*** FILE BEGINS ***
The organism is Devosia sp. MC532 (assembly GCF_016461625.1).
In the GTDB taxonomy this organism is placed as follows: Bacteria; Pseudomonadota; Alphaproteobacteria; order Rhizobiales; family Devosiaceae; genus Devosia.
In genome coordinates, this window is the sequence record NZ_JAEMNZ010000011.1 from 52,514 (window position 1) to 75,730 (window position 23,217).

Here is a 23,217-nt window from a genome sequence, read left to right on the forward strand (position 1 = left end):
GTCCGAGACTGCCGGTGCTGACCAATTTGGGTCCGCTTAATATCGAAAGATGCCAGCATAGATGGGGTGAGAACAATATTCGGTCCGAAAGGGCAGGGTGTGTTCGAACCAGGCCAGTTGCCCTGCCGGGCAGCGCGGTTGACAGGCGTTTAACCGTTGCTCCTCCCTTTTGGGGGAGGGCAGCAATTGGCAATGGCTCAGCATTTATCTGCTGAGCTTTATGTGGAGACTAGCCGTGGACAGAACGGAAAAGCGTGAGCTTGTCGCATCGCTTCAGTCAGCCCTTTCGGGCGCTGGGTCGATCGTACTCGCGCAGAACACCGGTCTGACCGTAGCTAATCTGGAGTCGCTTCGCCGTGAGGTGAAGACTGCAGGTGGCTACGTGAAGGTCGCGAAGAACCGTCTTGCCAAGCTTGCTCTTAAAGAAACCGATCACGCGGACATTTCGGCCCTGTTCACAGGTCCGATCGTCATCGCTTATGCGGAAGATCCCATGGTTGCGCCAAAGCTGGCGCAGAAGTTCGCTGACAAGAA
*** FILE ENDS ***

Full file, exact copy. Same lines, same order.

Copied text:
The organism is Devosia sp. MC532 (assembly GCF_016461625.1).
In the GTDB taxonomy this organism is placed as follows: Bacteria; Pseudomonadota; Alphaproteobacteria; order Rhizobiales; family Devosiaceae; genus Devosia.
In genome coordinates, this window is the sequence record NZ_JAEMNZ010000011.1 from 52,514 (window position 1) to 75,730 (window position 23,217).

Here is a 23,217-nt window from a genome sequence, read left to right on the forward strand (position 1 = left end):
GTCCGAGACTGCCGGTGCTGACCAATTTGGGTCCGCTTAATATCGAAAGATGCCAGCATAGATGGGGTGAGAACAATATTCGGTCCGAAAGGGCAGGGTGTGTTCGAACCAGGCCAGTTGCCCTGCCGGGCAGCGCGGTTGACAGGCGTTTAACCGTTGCTCCTCCCTTTTGGGGGAGGGCAGCAATTGGCAATGGCTCAGCATTTATCTGCTGAGCTTTATGTGGAGACTAGCCGTGGACAGAACGGAAAAGCGTGAGCTTGTCGCATCGCTTCAGTCAGCCCTTTCGGGCGCTGGGTCGATCGTACTCGCGCAGAACACCGGTCTGACCGTAGCTAATCTGGAGTCGCTTCGCCGTGAGGTGAAGACTGCAGGTGGCTACGTGAAGGTCGCGAAGAACCGTCTTGCCAAGCTTGCTCTTAAAGAAACCGATCACGCGGACATTTCGGCCCTGTTCACAGGTCCGATCGTCATCGCTTATGCGGAAGATCCCATGGTTGCGCCAAAGCTGGCGCAGAAGTTCGCTGACAAGAA